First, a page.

Football of Greek And Roman Periods
Football, which essentially involves kicking a ball and negotiating it to the goalpost using only the feet - has been a popular sport for several centuries in many countries across the world. The game is known by a variety of names - rugby, soccer, football etc
During ancient times, the Greeks and the Romans played many types of ball games and a few prominent ones resembled the present-day football. Though there is not much of recorded history of Greeks playing football, it is seen that the game of Episkyro which is similar to football was regularly played throughout Greece as early as 800 BCE.
However, the Episkyro game permitted the use of hands as well, which means the game was more in the nature of rugby than football. But the other features of Episkyro were in accordance with football. For instance, the size of the playing field and each team having twelve players were in accordance with the latter day football.
Historians of sports suggest that it was not so much Episkyro but another Greek ball game Harpastron that was the forerunner to football. Strangely, the Greek word Harpastron means handball and not football. The fact is the Greeks did not popularize the game much in their own country but allowed it to develop in a big way in Rome.
There is evidence to suggest that Romans borrowed the basic concept of both the Greek games of Episkyro and Harpastron and evolved a new a game called Harpastum. They also insisted on kicking the ball and using all other parts of the body during the game except the hands. The Roman game of Harpastum can be truly considered as the forerunner to football.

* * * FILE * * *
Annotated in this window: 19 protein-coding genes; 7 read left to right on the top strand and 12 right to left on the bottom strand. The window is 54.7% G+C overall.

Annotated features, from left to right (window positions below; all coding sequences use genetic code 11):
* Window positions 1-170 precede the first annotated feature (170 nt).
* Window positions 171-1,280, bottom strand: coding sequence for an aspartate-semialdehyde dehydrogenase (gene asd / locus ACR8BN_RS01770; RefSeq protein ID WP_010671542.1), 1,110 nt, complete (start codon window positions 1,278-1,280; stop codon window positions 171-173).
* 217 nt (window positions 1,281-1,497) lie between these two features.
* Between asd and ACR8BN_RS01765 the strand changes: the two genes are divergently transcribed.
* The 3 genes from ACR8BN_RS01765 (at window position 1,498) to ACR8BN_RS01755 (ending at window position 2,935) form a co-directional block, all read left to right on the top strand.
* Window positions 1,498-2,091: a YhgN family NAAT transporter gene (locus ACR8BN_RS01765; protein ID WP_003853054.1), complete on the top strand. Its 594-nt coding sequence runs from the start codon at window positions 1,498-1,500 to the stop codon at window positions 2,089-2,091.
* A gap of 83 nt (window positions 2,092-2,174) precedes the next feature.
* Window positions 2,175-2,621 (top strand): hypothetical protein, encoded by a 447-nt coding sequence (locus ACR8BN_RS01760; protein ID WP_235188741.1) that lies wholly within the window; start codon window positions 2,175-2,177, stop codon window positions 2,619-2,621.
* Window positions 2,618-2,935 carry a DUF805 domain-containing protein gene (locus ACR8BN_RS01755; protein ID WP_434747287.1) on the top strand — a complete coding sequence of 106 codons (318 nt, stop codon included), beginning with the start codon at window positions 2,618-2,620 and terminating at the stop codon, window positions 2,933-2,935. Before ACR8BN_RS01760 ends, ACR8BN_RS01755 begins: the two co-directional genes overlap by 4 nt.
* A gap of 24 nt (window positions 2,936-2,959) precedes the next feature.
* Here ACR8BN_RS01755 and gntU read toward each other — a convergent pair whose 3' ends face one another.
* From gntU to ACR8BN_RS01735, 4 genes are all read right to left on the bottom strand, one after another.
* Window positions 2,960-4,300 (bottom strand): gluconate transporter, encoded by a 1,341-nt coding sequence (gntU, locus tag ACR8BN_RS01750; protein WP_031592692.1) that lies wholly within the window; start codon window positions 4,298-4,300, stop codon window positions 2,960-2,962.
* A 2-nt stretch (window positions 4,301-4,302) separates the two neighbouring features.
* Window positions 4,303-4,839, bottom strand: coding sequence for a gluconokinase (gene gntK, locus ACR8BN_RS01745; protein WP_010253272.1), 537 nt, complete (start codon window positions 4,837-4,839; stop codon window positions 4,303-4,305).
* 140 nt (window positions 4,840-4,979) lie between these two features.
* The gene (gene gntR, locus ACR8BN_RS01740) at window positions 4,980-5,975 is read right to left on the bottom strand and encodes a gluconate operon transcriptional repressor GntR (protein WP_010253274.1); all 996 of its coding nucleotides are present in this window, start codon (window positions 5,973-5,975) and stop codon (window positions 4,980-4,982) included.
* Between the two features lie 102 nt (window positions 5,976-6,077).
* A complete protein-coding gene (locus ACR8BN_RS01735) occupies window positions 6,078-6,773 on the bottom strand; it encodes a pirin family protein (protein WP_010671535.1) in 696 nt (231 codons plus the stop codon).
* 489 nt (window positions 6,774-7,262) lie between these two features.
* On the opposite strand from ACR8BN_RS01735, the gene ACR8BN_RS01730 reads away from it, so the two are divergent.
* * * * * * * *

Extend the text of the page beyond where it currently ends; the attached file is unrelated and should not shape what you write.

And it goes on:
Although it is difficult to state in a pinpointed way when the Romans started playing Harpastum, it can be safely presumed that they must have introduced the game after the Romans conquered Greece in 146 BCE. Harpastum principally resembled the rugby style of the game and it appears it was played even by Julius Caesar and his generals for improving the overall physical fitness of the Roman Army.
It is known that the Harpastum ball was made from leather skin and stuffed with chopped sponges or animal fur and was much smaller measuring 8 inches in diameter. They used a smaller rectangular pitch and the number of players in each team varied and occasionally, they played even with a hundred players to a side. Harpastum was indeed a fast and exciting game that often turned violent leading to even physical assault.
Harpastum soon gained immense popularity and became known in almost all European countries where the then powerful Roman army went. In the year 1968, excavators discovered near Gardun Trilj a Roman tomb with a picture of a boy holding a ball that resembles a football. The International Football Association has acknowledged this finding to be the first artifact of the football in the world.
So, it can be said, without fear of contradiction, that it was the Romans who were largely responsible for introducing football in other countries around the world - particularly England where the game developed into the modern day football.